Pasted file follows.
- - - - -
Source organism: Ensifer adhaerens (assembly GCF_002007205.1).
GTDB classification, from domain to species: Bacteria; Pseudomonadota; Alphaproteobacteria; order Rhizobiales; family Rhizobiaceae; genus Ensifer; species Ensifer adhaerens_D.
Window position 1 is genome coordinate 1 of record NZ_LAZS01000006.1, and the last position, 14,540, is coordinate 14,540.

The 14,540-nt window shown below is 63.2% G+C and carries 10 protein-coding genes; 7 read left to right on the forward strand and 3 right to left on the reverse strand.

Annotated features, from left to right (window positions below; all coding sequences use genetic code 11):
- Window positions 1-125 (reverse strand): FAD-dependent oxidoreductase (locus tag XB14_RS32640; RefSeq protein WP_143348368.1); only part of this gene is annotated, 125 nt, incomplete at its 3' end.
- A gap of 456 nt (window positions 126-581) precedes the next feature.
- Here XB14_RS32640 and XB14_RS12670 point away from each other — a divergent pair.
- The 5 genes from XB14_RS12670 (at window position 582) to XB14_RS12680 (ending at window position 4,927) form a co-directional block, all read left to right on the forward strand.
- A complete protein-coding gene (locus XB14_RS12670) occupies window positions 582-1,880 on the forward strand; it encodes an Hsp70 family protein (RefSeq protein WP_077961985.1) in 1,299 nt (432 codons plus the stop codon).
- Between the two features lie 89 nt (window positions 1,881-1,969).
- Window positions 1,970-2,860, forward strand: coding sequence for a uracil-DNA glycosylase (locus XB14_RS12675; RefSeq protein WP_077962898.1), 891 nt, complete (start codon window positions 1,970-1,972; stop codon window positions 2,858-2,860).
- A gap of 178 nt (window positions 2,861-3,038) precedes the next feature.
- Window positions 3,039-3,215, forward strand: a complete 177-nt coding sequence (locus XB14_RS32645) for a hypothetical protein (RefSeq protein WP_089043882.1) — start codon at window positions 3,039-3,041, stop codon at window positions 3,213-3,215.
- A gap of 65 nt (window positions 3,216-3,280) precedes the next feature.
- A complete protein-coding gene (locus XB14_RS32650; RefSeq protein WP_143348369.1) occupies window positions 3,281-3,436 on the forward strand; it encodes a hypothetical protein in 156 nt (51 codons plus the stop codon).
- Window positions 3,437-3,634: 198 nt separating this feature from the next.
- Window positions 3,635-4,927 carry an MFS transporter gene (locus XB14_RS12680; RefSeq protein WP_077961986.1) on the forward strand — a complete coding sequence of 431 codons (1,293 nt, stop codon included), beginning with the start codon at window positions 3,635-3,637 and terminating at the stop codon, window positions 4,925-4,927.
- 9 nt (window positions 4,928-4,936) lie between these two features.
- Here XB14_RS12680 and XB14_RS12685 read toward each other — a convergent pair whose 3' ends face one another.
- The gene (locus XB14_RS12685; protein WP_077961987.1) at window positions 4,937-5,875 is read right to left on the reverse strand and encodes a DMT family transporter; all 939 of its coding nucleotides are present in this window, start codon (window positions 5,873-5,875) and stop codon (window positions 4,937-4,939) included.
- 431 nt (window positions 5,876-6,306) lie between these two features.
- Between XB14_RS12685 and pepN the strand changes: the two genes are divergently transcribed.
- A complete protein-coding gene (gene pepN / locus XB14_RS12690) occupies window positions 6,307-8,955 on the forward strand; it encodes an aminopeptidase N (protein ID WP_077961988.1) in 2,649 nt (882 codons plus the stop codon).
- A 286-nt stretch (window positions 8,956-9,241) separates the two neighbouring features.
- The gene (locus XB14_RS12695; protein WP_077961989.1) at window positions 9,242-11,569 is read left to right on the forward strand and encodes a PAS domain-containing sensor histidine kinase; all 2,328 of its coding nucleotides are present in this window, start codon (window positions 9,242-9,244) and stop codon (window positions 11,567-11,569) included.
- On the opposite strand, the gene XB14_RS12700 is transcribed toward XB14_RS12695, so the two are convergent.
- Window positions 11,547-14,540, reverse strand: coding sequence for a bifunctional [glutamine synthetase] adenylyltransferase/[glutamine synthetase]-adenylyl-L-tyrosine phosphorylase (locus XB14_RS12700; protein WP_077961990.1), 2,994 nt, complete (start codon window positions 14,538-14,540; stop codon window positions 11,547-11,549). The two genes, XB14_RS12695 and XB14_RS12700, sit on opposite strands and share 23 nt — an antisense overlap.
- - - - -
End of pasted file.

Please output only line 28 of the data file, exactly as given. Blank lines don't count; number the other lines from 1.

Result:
- Window positions 11,547-14,540, reverse strand: coding sequence for a bifunctional [glutamine synthetase] adenylyltransferase/[glutamine synthetase]-adenylyl-L-tyrosine phosphorylase (locus XB14_RS12700; protein WP_077961990.1), 2,994 nt, complete (start codon window positions 14,538-14,540; stop codon window positions 11,547-11,549). The two genes, XB14_RS12695 and XB14_RS12700, sit on opposite strands and share 23 nt — an antisense overlap.